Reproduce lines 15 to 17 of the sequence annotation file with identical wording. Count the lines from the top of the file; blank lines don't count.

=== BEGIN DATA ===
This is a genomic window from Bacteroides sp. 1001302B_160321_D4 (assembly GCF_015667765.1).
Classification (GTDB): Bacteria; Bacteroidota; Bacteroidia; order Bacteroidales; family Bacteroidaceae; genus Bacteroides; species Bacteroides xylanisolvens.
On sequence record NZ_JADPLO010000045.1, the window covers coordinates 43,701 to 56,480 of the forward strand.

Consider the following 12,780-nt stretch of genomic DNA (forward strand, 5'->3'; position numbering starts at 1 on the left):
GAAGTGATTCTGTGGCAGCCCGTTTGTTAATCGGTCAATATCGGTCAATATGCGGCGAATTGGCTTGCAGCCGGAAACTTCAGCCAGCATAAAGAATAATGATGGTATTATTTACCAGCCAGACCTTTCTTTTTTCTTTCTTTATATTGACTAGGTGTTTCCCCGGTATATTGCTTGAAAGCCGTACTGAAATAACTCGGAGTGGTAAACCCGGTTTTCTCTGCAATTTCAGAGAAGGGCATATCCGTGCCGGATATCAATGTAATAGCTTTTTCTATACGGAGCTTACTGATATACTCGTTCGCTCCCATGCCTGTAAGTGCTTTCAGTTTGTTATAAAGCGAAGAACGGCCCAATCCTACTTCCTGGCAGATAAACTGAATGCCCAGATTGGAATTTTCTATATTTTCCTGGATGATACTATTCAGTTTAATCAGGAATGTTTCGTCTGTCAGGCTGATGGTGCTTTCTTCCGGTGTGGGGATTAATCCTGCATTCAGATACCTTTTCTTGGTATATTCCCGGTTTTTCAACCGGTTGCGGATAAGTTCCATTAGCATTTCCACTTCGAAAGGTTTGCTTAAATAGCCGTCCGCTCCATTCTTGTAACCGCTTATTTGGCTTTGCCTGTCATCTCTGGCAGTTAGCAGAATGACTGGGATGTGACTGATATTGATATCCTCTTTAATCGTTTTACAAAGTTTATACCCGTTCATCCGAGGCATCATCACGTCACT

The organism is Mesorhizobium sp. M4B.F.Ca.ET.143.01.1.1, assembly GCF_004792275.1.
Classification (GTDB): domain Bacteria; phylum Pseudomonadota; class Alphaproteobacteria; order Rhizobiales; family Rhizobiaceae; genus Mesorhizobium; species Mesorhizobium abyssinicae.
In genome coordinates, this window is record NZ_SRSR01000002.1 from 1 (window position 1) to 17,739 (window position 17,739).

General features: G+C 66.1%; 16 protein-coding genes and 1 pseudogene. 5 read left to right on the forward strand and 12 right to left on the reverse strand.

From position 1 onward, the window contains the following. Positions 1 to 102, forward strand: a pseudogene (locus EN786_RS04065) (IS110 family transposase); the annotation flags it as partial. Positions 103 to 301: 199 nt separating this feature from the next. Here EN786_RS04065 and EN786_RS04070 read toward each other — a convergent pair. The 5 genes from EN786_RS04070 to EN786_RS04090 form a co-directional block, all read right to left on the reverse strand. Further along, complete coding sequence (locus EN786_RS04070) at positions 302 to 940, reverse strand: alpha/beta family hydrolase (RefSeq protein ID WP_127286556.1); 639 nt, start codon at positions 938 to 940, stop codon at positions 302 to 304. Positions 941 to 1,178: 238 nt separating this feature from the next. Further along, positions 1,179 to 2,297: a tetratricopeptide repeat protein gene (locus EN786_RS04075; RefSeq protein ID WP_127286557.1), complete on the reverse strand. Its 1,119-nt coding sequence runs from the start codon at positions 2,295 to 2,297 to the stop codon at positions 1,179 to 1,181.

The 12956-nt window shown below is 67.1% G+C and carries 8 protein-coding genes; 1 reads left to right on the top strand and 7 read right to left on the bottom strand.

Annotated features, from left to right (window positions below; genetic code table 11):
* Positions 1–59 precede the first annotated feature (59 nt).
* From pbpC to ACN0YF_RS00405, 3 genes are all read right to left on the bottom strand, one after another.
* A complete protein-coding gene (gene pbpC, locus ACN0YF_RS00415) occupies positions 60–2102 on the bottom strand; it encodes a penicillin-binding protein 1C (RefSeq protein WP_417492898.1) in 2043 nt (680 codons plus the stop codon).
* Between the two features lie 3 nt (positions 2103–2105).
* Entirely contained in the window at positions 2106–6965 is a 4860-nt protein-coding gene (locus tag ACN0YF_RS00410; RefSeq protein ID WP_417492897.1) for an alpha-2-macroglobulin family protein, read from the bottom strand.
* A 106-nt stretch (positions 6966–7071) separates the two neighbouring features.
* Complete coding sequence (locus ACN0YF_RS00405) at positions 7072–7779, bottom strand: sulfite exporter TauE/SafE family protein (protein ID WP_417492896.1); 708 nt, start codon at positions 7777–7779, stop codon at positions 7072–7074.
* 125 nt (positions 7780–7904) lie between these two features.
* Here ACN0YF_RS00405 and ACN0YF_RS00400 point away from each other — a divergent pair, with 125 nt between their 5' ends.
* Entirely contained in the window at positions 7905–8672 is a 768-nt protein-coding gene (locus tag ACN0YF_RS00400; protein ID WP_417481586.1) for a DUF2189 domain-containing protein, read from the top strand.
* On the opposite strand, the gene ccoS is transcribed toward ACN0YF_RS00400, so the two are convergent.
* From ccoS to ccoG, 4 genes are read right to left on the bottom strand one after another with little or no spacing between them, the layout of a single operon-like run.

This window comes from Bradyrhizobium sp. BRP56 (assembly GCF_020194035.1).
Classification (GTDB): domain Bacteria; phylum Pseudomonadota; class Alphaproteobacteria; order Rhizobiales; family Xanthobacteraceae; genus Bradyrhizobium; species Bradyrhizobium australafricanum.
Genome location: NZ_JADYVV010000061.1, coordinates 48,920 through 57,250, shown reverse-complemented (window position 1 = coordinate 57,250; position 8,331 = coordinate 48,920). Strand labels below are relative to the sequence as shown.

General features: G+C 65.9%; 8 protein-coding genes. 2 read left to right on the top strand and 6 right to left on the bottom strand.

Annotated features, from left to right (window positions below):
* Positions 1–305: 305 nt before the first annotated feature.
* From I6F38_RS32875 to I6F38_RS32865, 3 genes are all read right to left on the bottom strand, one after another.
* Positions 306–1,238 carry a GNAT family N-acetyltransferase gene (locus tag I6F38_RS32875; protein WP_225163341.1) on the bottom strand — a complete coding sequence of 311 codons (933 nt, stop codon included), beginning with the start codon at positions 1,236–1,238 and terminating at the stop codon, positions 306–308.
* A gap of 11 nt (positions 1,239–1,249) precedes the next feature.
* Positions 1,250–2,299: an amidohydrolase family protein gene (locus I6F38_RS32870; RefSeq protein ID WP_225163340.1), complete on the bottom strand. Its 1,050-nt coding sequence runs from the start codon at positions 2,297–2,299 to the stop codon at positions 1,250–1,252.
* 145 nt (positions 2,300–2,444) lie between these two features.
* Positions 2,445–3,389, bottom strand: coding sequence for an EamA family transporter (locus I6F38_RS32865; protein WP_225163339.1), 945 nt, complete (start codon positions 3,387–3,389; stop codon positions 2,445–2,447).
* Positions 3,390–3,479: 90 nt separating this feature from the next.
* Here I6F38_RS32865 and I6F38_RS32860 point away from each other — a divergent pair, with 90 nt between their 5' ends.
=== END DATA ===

* A complete protein-coding gene (gene pbpC, locus ACN0YF_RS00415) occupies positions 60–2102 on the bottom strand; it encodes a penicillin-binding protein 1C (RefSeq protein WP_417492898.1) in 2043 nt (680 codons plus the stop codon).
* Between the two features lie 3 nt (positions 2103–2105).
* Entirely contained in the window at positions 2106–6965 is a 4860-nt protein-coding gene (locus tag ACN0YF_RS00410; RefSeq protein ID WP_417492897.1) for an alpha-2-macroglobulin family protein, read from the bottom strand.